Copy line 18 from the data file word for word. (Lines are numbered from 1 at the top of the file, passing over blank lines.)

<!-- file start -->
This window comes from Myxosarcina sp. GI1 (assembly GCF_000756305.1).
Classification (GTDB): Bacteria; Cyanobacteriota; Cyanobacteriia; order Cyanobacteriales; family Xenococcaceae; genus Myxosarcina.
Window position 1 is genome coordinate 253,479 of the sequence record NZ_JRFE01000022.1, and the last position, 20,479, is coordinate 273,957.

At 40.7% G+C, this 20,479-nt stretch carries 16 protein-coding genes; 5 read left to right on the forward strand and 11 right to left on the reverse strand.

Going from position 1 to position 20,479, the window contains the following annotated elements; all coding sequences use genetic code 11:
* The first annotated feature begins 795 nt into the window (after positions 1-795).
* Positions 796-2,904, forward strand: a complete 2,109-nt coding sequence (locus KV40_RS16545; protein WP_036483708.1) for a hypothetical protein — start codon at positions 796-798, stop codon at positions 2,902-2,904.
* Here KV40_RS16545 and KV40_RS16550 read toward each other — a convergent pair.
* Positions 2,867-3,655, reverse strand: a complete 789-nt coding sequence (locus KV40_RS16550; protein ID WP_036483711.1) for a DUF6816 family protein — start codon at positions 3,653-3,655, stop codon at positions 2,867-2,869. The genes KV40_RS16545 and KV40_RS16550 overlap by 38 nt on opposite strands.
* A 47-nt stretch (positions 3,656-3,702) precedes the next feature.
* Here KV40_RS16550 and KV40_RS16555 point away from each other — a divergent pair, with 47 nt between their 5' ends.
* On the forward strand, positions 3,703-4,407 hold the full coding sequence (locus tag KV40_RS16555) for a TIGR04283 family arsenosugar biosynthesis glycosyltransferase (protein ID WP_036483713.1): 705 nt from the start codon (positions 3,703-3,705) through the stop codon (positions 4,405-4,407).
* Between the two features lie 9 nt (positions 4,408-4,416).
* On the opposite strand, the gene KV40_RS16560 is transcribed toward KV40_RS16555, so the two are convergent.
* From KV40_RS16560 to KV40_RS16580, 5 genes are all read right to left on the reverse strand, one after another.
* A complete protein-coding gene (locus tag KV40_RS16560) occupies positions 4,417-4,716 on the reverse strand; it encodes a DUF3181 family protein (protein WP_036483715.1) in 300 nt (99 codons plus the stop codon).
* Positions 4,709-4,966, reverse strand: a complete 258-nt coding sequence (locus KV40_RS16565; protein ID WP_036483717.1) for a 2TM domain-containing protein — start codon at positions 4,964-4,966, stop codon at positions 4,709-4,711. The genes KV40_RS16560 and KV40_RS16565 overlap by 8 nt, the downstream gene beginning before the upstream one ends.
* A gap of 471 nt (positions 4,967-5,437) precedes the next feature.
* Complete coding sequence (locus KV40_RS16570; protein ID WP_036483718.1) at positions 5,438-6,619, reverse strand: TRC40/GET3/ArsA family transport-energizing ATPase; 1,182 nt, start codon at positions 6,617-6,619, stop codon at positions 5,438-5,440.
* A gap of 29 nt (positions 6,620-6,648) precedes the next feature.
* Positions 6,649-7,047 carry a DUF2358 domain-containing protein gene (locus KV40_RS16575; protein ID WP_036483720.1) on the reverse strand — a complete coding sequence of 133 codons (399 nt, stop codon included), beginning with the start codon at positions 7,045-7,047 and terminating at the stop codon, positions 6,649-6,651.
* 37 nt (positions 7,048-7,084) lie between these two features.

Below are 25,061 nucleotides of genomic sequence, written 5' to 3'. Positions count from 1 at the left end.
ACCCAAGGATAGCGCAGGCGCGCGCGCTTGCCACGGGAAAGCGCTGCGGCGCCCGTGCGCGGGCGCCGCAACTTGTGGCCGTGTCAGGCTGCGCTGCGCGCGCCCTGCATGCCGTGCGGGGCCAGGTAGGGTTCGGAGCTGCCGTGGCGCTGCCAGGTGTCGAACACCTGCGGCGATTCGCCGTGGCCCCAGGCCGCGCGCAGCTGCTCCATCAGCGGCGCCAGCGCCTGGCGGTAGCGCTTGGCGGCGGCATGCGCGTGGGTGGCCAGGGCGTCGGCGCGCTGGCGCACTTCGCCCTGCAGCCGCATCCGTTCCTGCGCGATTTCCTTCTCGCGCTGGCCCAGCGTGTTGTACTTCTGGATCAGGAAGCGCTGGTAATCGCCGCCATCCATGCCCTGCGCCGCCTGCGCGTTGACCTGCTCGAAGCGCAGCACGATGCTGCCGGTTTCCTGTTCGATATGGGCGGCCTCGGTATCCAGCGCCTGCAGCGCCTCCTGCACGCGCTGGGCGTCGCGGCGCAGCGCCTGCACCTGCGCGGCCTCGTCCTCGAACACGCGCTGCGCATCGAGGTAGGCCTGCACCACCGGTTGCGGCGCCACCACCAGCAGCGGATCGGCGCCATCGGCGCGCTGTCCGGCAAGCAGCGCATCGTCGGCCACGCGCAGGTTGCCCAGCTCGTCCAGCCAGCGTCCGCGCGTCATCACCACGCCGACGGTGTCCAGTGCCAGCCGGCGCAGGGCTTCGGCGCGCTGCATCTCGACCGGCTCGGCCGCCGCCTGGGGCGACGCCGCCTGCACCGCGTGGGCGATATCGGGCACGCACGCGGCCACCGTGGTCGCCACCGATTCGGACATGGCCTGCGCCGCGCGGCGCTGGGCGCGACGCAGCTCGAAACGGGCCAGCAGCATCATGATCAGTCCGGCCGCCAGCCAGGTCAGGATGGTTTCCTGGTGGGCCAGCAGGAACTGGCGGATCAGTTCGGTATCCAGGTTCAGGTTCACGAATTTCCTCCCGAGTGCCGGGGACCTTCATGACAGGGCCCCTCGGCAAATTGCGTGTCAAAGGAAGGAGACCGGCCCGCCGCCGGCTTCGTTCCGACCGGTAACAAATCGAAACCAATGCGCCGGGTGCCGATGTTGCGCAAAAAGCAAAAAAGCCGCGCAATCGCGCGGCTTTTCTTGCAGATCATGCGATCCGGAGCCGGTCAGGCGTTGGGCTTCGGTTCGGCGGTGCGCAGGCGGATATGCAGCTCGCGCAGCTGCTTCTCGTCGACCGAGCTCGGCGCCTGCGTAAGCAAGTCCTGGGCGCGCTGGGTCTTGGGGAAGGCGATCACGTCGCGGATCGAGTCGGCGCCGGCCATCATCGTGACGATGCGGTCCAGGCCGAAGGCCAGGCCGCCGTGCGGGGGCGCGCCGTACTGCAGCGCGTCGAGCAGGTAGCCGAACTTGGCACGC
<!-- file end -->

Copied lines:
* A gap of 471 nt (positions 4,967-5,437) precedes the next feature.